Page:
Department of Sociology
The sociology department offers students a framework to view social processes from a grounded and critical perspective. Our curriculum inculcates strong theoretical and methodological skills, and by using the knowledge drawn from the department's thematic areas, students learn ways to apply these skills toward social equity and leadership.
The department emphasizes critical reading, thinking, and writing and offers substantial training in research methods and independent learning. We support interdisciplinary approaches to teaching and thinking and work in collaboration with women's studies, Africana studies, international relations, and related fields toward a well rounded and rigorous liberal arts education. The department attracts students who are committed to social justice as an intellectual and activist pursuit.
Sociology majors are encouraged to study abroad for at least one semester, write a senior thesis or a portfolio, be proficient in a second language in addition to English, and treat community service/activism as integral to their studies. Many of our students continue studies in sociology and related fields at the graduate level, either immediately or in the future.
Programs in this Department:
- Understanding of the central concepts from classical and contemporary critical sociological theory;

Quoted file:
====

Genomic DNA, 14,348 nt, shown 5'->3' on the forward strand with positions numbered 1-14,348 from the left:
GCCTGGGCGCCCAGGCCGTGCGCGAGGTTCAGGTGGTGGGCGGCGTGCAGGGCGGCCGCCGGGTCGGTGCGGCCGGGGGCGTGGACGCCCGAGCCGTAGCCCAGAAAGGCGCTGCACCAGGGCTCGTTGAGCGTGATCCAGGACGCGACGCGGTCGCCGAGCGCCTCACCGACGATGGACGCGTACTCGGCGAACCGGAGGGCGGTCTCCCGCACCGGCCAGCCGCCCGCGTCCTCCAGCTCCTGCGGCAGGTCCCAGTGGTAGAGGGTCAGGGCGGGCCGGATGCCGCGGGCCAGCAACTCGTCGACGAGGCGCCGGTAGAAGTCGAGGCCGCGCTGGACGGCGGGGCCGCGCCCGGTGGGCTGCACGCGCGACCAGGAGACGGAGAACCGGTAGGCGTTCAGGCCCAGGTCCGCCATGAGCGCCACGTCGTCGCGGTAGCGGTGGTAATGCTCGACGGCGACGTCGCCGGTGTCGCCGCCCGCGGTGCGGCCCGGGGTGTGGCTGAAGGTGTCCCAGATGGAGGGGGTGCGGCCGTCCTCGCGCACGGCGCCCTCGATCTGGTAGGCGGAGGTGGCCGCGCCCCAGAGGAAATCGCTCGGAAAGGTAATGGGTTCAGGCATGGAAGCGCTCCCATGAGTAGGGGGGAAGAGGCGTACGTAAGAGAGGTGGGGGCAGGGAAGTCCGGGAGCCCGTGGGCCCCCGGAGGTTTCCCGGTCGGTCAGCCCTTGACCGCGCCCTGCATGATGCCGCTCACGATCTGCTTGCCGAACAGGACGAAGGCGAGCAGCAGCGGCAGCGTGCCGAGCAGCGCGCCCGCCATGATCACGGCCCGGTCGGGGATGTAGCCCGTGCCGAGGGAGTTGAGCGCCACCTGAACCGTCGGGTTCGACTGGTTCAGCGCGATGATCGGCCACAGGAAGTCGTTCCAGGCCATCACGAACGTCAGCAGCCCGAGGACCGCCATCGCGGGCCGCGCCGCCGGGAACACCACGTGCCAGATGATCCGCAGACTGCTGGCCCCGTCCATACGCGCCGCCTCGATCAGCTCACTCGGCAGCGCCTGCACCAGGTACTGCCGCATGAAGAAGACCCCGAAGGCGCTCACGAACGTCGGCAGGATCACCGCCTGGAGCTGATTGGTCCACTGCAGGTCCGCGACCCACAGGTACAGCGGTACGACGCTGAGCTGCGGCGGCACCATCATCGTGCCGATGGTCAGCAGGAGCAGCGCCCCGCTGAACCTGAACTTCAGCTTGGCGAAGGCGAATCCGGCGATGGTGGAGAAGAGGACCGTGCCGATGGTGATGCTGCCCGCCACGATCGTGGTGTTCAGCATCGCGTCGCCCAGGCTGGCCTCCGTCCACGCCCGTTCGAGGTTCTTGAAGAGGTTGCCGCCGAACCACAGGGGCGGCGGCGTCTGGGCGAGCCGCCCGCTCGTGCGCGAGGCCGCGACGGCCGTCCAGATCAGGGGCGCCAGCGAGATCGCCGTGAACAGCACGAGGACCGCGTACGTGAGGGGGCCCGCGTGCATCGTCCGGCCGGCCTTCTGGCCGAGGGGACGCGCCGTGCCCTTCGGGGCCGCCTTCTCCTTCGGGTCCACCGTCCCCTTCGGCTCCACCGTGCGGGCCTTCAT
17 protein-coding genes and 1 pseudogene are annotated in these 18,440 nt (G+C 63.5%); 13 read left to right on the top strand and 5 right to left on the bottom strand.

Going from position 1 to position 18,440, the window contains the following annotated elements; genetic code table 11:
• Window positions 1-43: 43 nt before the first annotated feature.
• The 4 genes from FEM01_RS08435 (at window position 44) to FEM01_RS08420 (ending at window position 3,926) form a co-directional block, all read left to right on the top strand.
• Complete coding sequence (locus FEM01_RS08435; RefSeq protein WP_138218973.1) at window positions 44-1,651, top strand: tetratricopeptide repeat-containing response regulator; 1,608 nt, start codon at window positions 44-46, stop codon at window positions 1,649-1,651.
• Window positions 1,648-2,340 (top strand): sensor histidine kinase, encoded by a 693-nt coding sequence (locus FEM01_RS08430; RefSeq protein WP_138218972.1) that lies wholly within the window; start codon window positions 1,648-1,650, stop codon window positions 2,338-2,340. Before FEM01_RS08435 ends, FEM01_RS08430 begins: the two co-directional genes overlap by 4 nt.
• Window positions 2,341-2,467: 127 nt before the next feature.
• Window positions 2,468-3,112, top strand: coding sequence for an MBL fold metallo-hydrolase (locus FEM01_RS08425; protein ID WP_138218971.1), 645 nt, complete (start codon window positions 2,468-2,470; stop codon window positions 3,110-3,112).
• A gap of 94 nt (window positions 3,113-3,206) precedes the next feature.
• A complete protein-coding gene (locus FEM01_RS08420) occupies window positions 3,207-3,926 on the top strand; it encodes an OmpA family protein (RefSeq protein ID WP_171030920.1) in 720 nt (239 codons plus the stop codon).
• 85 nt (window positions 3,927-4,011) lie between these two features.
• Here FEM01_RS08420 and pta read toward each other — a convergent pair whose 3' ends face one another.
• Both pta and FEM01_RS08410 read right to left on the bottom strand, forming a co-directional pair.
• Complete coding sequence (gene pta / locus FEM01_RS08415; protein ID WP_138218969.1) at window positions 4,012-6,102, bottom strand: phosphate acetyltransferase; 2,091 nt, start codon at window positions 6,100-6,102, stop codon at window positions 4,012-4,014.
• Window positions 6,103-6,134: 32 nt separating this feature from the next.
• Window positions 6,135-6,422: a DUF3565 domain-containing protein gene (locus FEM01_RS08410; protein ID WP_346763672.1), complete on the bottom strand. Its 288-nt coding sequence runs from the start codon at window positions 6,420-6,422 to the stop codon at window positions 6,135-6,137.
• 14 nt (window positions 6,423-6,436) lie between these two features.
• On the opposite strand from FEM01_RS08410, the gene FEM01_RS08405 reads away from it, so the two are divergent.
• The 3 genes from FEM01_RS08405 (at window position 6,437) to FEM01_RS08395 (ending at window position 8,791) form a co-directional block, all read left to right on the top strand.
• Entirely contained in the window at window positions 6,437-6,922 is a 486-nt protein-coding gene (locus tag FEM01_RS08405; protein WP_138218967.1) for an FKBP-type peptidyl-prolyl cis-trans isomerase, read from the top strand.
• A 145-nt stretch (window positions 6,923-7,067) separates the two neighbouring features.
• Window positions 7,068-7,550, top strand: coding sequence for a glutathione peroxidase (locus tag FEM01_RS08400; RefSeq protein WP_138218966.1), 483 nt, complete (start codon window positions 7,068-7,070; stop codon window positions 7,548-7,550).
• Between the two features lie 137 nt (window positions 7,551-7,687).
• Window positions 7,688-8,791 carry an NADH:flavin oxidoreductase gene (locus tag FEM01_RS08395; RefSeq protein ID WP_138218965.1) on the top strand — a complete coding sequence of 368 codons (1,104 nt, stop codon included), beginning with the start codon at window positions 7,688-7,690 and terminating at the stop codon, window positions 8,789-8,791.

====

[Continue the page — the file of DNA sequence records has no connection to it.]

- Understanding multiple dimensions of inequalities in society and how they intersect in people’s lives;
- Attaining facility with critical thinking and writing, especially through the intertwined lenses of raced, class gender, sexuality and nation; and
- Possessing the skills necessary to engage in a thoughtful way with social research and carry out fundamental research tasks.
Goals and Learning Outcomes
Goal: Understanding central concepts from classical and contemporary critical sociological theory.
- Define theory and describe its role in contributing to sociological knowledge.
- Describe the historical and cultural contexts in which specific theories where developed.
- Apply theories or theoretical approaches to at least one area of social life.
Goal: Understand multiple dimensions of inequality in societies, including race, gender, class and sexuality, and how they intersect with individuals' lives.
- Understand the historical origins of oppression in the U.S.A.
- Understand contemporary struggles in South Africa.
- Understand how injustices manifest themselves in key social institutions.
- Understand inequalities as a result of colonial legacies, nationalisms, race, gender, and sexuality, among others.
- Ability to map linkages between structures of power, especially from the viewpoint of marginalized groups.
Goal: Attain facility in critical thinking and writing, especially through the intertwined lenses of race, gender, class, sexuality and nation.
- Ability to write analytically about social issues.
- Ability to construct a 15-20 page research paper on a substantive topic.
- Make an argument based on evidence.
- Understand to what extent the transnational approach relates to your personal life.
- View society for alternative or critical perspectives.
Goal: Possess the skills necessary to thoughtfully engage with social research and carry out basic research tasks.
- Design and execute small research projects collecting, analyzing and interpreting qualitative data.
- Design and execute analyses of quantitative data and present findings in written form.
- Specify quantitative hypotheses for testing.
- Interpret univariate and bivariate quantitative results.
- Use SPSS to analyze quantitative data.
- Demonstrate literature review skills.
Jyoti Puri, Chair
- (617) 521-2593
- Send an email